December 25, 2011 by staff
Layaway Santas, Tammy Kovacs was somewhat familiar with a recent trend in which people have anonymously paid off layaway bills for others. The phenomenon has made national headlines for incidents in Illinois, Nebraska, Michigan, Iowa, Indiana and Montana.
Add New York to the list. Kovacs got a similar surprise at the Warsaw Wal-Mart.
“They paid off $61. I couldn’t even function. Somebody having such a big heart and not thinking of themselves and thinking of someone else … I started balling. I was shocked,” she said Friday. “They were toys for my kids. My kids won’t know, but I will.”
She had put the items on layaway in the fall. Apparently the secret benefactor asked employees for a recommendation of one employee and two customers to help out. They suggested Kovacs. She works full-time as a job coach at Livingston County’s ARC and part-time at Wal-Mart and her husband has been laid off from his job.
Cathryn, 7, and 2-year-old Ethan still believe in Santa, and Kovacs has gradually been getting items to put under the tree for them. She is grateful for the help of Wyoming County Angel Action and now that her layaway tab has been paid in full.
“To have people be selfless and think about helping others is amazing,” she said.
That anonymous pay-off has been happening quite a bit at that Wal-mart, Store Manager Diane Waters said. She estimated at least half a dozen cases where someone paid off someone else’s goods.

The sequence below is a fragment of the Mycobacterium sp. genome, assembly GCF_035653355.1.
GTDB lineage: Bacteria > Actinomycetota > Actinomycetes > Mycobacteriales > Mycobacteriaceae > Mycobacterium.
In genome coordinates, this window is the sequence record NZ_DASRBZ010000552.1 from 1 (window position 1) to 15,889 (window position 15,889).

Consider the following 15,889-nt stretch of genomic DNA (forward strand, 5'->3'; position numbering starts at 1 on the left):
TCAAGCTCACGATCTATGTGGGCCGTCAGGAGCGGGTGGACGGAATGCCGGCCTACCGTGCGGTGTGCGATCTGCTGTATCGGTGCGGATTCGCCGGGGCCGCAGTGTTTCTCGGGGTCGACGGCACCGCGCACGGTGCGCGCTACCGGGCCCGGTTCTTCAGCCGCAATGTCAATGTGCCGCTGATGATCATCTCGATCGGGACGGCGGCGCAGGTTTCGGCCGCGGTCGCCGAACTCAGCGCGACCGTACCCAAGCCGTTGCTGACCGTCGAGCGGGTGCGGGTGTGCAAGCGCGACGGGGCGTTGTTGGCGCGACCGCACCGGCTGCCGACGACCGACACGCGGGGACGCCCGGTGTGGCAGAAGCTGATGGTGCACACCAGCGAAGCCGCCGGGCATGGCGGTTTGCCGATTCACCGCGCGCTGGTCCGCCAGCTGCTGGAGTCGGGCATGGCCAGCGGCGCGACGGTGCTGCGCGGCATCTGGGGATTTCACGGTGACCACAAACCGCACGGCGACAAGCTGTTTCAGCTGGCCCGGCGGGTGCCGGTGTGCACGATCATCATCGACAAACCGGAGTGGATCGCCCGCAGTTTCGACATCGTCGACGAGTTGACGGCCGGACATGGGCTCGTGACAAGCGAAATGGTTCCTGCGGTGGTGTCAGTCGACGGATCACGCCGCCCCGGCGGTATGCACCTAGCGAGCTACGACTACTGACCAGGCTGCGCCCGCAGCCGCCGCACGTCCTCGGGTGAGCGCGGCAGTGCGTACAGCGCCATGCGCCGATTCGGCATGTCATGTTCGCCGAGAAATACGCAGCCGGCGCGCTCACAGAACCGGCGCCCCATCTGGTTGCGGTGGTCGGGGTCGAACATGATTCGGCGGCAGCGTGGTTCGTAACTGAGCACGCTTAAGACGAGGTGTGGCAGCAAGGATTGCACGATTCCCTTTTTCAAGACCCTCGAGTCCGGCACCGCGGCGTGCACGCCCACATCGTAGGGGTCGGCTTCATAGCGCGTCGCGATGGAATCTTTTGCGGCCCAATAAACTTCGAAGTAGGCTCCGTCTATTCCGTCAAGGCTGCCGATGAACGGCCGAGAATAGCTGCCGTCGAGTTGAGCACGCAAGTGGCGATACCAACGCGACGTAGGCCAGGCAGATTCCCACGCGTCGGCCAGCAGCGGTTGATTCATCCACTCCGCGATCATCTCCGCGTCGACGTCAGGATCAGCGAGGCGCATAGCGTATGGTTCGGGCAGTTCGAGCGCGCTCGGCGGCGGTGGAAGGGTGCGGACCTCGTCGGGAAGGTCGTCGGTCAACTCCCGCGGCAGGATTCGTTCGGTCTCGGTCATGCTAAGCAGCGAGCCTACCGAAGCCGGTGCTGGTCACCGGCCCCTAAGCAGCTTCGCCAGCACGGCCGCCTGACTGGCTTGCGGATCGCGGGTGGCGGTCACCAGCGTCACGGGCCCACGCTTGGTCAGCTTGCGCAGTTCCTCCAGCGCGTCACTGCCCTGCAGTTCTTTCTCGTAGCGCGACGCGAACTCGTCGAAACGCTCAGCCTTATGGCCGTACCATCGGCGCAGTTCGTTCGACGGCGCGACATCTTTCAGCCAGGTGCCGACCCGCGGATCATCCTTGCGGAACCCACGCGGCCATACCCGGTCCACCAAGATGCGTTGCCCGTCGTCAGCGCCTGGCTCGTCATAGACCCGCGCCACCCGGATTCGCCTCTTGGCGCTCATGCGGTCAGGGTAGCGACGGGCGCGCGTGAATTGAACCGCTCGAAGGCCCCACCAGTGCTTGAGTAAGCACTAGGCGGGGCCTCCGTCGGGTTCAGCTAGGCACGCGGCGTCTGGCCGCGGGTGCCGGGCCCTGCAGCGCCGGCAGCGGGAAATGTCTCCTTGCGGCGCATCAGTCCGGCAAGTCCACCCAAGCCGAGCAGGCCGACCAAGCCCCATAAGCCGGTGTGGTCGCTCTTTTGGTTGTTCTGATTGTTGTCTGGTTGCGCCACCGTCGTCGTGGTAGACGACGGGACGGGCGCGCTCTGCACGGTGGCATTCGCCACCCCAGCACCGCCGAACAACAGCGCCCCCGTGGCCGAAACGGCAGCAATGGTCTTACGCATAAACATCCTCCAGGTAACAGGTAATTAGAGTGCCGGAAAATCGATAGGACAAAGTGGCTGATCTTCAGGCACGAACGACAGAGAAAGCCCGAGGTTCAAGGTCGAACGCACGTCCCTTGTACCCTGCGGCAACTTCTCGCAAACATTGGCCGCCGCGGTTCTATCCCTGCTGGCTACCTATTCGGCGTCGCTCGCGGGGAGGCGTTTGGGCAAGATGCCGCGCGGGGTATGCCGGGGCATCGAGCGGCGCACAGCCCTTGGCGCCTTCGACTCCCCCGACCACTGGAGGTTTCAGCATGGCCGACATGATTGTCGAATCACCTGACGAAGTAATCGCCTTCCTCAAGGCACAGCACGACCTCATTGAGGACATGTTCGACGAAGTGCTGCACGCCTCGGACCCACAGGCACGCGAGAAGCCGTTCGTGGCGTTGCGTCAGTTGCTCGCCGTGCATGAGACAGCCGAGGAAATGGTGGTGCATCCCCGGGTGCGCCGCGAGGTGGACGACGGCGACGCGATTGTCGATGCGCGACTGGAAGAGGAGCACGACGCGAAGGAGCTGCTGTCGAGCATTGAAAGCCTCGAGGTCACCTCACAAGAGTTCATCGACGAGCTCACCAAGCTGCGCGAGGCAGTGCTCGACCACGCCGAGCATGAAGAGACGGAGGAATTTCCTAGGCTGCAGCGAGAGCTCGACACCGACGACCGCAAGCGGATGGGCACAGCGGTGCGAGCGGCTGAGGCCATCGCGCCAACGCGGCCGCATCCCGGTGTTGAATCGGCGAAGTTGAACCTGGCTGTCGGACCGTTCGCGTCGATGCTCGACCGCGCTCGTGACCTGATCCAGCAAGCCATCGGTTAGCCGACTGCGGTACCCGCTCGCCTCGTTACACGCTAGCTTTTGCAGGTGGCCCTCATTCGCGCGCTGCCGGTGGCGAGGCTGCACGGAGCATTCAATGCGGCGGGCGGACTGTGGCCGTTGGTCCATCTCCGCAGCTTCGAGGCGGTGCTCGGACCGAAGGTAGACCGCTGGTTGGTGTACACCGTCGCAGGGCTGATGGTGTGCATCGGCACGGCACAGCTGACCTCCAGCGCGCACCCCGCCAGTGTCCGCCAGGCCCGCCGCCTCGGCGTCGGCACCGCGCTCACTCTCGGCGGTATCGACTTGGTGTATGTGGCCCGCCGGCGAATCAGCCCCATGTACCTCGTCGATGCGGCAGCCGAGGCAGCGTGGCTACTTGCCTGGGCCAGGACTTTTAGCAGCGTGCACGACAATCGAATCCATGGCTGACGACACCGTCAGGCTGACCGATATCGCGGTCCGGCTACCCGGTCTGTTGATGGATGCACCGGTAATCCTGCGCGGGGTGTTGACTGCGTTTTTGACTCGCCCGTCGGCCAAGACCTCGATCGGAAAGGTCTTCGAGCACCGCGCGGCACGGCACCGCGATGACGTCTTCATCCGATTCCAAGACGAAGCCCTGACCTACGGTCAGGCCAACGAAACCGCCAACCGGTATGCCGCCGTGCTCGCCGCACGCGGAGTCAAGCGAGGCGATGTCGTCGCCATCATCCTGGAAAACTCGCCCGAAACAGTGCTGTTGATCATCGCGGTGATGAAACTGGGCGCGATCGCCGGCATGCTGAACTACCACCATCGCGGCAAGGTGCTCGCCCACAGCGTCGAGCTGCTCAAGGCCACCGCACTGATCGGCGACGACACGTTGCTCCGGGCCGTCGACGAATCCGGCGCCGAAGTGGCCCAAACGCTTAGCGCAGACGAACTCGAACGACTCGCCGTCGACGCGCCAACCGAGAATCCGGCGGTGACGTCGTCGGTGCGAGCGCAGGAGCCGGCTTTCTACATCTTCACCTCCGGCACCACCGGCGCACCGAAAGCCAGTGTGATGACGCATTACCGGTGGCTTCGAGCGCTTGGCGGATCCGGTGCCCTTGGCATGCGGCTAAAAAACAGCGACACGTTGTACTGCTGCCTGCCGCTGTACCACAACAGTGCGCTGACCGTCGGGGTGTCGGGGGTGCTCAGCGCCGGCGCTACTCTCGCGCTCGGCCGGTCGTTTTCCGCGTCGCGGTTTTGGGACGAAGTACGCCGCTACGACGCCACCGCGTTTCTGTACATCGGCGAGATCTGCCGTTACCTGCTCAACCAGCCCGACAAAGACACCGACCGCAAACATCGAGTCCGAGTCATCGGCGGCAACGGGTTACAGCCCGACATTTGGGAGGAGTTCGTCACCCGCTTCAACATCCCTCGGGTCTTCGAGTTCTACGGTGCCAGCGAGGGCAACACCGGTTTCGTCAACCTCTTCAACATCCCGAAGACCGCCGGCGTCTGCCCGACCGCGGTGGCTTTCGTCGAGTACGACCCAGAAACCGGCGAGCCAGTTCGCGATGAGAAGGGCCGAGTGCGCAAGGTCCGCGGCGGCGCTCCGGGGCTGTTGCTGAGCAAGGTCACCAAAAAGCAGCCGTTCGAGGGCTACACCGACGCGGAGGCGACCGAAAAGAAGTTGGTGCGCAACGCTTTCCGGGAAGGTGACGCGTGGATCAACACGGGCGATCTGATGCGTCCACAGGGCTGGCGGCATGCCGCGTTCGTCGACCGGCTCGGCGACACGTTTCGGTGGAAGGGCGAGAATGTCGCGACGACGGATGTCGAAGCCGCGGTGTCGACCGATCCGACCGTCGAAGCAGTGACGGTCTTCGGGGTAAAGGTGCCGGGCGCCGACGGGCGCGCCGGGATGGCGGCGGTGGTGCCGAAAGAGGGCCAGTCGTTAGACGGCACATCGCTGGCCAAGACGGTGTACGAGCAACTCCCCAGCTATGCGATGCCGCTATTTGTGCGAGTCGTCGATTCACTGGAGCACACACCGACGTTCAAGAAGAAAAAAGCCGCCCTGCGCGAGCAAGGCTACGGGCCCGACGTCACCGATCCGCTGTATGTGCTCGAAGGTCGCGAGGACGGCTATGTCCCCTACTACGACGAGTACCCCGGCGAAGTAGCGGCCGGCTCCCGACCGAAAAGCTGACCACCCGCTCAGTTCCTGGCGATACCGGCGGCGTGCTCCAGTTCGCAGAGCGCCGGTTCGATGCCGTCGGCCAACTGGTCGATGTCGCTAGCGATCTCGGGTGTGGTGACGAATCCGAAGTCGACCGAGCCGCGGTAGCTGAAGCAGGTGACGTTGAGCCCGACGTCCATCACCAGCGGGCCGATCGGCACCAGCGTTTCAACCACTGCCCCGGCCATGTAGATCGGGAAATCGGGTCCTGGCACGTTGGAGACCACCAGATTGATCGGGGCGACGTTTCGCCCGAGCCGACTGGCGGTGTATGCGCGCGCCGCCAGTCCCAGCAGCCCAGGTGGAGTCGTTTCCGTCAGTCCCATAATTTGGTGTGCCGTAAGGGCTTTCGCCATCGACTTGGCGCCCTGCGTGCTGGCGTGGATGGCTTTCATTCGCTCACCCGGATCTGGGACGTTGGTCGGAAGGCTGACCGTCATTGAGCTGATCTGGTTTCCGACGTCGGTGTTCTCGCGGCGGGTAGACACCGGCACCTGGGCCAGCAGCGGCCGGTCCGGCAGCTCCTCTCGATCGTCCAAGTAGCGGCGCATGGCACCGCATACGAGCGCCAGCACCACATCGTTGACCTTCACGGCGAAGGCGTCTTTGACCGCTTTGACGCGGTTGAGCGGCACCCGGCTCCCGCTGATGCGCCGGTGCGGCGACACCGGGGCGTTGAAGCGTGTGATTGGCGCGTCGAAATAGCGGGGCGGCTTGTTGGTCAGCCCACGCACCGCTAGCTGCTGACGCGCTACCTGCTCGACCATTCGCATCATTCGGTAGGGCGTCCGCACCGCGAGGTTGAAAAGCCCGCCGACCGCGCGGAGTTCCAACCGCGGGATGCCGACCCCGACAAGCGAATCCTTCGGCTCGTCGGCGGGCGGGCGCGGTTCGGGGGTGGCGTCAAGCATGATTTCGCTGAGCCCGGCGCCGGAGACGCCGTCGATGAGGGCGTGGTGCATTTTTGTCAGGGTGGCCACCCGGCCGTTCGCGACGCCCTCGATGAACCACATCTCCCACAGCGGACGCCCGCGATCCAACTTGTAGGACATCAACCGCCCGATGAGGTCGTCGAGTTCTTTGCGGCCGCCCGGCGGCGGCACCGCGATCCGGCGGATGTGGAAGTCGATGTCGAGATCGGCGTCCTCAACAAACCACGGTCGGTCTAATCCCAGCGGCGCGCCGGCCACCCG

There has been a lot of shock and surprise at the layaway counter, she said. And a residual effect on employees.
“It’s pretty amazing,” Waters said. “It definitely puts a smile on your face.”
The ”layaway Santas” seem to be visiting mainly Kmart stores, though a Wal-Mart spokesman said a few of his stores in Joplin, Mo., and Chicago have also seen some layaway accounts paid off, according to Associated Press.
It has been the same mixed experience locally. Wal-Marts in Batavia and Albion have not seen such action, employees said. But Batavia’s Kmart has “had quite a few today and throughout the season,” Store Manager Dave Dingle said Friday. Neither he nor employee Dawn Wylie, who works in the layaway department, recall it happening in past years.
“They are picking people randomly,” Wylie said of the benefactors. “(Customers) are very surprised. One was a woman who had a house fire. She was really happy. It’s nice.”
These good Samaritans have paid hundreds of dollars, with one tab totalling $500, Wylie said.
So why this particular form of goodwill this year? Connie Boyd, director of human services at GCC, said it may be related to the economy, since “we’re continuing to see real issues in terms of budgets and loss of jobs.” As someone who has worked in the human services field, both in direct care and on the management level, she learned how pride can affect those in need.
“It can be absolutely devastating to ask for and accept help, even if you’re deserving of it,” she said.
Being one of these secret Santas is a fun way to help out, she said.
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